In FIGS. 2A-2C, storage devices 32 can be differentiated by appending a letter to the identifying numeral, so that the storage devices comprise storage devices 32A-32I. In the example shown in FIG. 2A, storage devices 32A-32C comprise hard disks. In the example shown in FIG. 2B, storage devices 34D-32F comprise solid state disks (SSDs). In the example shown in FIG. 2C, storage devices 32G and 32H comprise SSDs, and storage device 321 comprises a hard disk. Therefore, in embodiments of the present invention, storage devices in each server 32 may comprise any combination of hard disks and/or SSDs.
Processors 34 comprise general-purpose central processing units (CPU) or special-purpose embedded processors, which are programmed in software or firmware to carry out the functions described herein. The software may be downloaded to computers 30 in electronic form, over a network, for example, or it may be provided on non-transitory tangible media, such as optical, magnetic or electronic memory media. Alternatively, some or all of the functions of the processors may be carried out by dedicated or programmable digital hardware components, or using a combination of hardware and software elements.
The present invention may be a system, a method, and/or a computer program product. The computer program product may include a computer readable storage medium (or media) having computer readable program instructions thereon for causing a processor to carry out aspects of the present invention.
The computer readable storage medium can be a tangible device that can retain and store instructions for use by an instruction execution device. The computer readable storage medium may be, for example, but is not limited to, an electronic storage device, a magnetic storage device, an optical storage device, an electromagnetic storage device, a semiconductor storage device, or any suitable combination of the foregoing. A non-exhaustive list of more specific examples of the computer readable storage medium includes the following: a portable computer diskette, a hard disk, a random access memory (RAM), a read-only memory (ROM), an erasable programmable read-only memory (EPROM or Flash memory), a static random access memory (SRAM), a portable compact disc read-only memory (CD-ROM), a digital versatile disk (DVD), a memory stick, a floppy disk, a mechanically encoded device such as punch-cards or raised structures in a groove having instructions recorded thereon, and any suitable combination of the foregoing. A computer readable storage medium, as used herein, is not to be construed as being transitory signals per se, such as radio waves or other freely propagating electromagnetic waves, electromagnetic waves propagating through a waveguide or other transmission media (e.g., light pulses passing through a fiber-optic cable), or electrical signals transmitted through a wire.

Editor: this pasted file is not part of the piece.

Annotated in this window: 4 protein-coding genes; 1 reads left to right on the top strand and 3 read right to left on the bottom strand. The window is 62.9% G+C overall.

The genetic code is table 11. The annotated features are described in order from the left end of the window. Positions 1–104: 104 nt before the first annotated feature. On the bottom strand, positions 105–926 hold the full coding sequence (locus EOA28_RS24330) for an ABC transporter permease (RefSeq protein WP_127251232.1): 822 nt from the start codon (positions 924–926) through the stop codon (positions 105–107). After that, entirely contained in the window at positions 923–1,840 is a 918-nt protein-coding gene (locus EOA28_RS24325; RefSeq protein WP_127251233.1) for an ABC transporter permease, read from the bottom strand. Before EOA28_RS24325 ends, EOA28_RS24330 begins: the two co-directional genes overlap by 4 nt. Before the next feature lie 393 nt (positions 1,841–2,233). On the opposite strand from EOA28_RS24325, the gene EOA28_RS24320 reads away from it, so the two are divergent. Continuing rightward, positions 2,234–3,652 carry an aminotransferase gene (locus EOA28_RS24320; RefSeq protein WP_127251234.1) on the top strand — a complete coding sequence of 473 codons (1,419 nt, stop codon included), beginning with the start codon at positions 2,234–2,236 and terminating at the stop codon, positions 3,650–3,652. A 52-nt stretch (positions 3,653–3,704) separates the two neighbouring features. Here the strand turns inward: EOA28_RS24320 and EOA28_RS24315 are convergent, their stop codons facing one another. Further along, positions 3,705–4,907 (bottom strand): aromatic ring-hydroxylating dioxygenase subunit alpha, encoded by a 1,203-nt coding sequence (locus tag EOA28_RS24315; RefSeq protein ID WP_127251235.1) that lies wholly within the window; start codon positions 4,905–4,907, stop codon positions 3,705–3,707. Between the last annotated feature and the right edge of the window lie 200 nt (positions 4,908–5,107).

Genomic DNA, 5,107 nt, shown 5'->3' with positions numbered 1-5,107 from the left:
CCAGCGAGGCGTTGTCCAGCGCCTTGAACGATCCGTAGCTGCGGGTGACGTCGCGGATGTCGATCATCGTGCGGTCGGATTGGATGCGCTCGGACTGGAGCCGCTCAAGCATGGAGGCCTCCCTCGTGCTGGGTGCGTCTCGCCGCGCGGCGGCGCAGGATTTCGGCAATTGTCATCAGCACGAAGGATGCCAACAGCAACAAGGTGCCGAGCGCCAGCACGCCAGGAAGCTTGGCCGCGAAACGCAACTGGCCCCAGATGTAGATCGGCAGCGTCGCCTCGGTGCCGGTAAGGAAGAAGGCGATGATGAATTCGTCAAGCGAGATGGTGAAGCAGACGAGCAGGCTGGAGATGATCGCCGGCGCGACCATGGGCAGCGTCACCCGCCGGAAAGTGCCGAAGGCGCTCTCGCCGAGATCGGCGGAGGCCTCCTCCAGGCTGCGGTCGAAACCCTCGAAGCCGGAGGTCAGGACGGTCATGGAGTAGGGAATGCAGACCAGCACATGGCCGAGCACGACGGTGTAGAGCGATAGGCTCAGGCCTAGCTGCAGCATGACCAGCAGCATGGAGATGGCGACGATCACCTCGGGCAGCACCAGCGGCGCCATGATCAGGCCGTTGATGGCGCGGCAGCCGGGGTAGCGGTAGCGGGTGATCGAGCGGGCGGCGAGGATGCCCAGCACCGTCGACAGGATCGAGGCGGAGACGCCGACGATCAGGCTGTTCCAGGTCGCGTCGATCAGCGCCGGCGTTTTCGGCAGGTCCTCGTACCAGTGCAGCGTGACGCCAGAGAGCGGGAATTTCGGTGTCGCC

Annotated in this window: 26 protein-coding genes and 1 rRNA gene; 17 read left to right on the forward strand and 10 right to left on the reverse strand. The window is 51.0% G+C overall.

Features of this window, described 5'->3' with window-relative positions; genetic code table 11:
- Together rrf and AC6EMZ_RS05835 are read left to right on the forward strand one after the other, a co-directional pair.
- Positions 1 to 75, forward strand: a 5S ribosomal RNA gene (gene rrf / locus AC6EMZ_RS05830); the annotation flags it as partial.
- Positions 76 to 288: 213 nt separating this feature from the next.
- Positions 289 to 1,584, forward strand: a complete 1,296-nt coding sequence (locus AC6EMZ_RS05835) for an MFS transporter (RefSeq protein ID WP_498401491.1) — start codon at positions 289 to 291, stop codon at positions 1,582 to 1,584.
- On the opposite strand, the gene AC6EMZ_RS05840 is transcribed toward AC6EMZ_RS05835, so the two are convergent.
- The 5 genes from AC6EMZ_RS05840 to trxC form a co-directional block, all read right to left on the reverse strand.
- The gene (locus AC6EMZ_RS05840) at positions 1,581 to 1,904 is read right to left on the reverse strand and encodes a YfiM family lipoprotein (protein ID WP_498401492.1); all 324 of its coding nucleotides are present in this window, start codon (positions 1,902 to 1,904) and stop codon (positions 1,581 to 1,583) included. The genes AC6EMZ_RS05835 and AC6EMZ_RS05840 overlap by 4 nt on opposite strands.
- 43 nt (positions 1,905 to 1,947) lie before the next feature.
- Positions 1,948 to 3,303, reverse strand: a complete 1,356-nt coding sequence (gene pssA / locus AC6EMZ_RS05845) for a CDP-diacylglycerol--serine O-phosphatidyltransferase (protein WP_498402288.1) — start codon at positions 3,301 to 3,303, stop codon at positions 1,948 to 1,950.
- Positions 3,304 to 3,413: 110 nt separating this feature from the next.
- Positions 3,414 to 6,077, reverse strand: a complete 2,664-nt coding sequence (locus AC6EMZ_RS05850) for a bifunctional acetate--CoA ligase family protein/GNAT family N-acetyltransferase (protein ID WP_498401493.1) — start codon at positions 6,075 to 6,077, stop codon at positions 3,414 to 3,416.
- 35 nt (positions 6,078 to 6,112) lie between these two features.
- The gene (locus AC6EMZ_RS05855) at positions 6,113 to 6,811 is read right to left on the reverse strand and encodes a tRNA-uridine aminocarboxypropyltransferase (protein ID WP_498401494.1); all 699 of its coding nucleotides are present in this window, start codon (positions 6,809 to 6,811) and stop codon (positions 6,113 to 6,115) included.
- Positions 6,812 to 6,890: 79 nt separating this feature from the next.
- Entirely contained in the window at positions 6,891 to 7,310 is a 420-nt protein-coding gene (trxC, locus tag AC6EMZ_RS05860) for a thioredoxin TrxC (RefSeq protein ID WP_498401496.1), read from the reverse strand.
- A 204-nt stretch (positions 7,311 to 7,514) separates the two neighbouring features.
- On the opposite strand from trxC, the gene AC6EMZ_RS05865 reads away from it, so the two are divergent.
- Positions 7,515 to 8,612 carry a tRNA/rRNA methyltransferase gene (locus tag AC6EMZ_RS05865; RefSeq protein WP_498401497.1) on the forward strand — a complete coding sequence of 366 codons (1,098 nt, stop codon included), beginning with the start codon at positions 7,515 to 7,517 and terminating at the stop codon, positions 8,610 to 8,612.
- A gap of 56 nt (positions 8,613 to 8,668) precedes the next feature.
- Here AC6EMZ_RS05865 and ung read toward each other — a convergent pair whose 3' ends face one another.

Computer readable program instructions described herein can be downloaded to respective computing/processing devices from a computer readable storage medium or to an external computer or external storage device via a network, for example, the Internet, a local area network, a wide area network and/or a wireless network. The network may comprise copper transmission cables, optical transmission fibers, wireless transmission, routers, firewalls, switches, gateway computers and/or edge servers. A network adapter card or network interface in each computing/processing device receives computer readable program instructions from the network and forwards the computer readable program instructions for storage in a computer readable storage medium within the respective computing/processing device.
Computer readable program instructions for carrying out operations of the present invention may be assembler instructions, instruction-set-architecture (ISA) instructions, machine instructions, machine dependent instructions, microcode, firmware instructions, state-setting data, or either source code or object code written in any combination of one or more programming languages, including an object oriented programming language such as Smalltalk, C++ or the like, and conventional procedural programming languages, such as the “C” programming language or similar programming languages. The computer readable program instructions may execute entirely on the user's computer, partly on the user's computer, as a stand-alone software package, partly on the user's computer and partly on a remote computer or entirely on the remote computer or server. In the latter scenario, the remote computer may be connected to the user's computer through any type of network, including a local area network (LAN) or a wide area network (WAN), or the connection may be made to an external computer (for example, through the Internet using an Internet Service Provider). In some embodiments, electronic circuitry including, for example, programmable logic circuitry, field-programmable gate arrays (FPGA), or programmable logic arrays (PLA) may execute the computer readable program instructions by utilizing state information of the computer readable program instructions to personalize the electronic circuitry, in order to perform aspects of the present invention.
Aspects of the present invention are described herein with reference to flowchart illustrations and/or block diagrams of methods, apparatus (systems), and computer program products according to embodiments of the invention. It will be understood that each block of the flowchart illustrations and/or block diagrams, and combinations of blocks in the flowchart illustrations and/or block diagrams, can be implemented by computer readable program instructions.
These computer readable program instructions may be provided to a processor of a general purpose computer, special purpose computer, or other programmable data processing apparatus to produce a machine, such that the instructions, which execute via the processor of the computer or other programmable data processing apparatus, create means for implementing the functions/acts specified in the flowchart and/or block diagram block or blocks.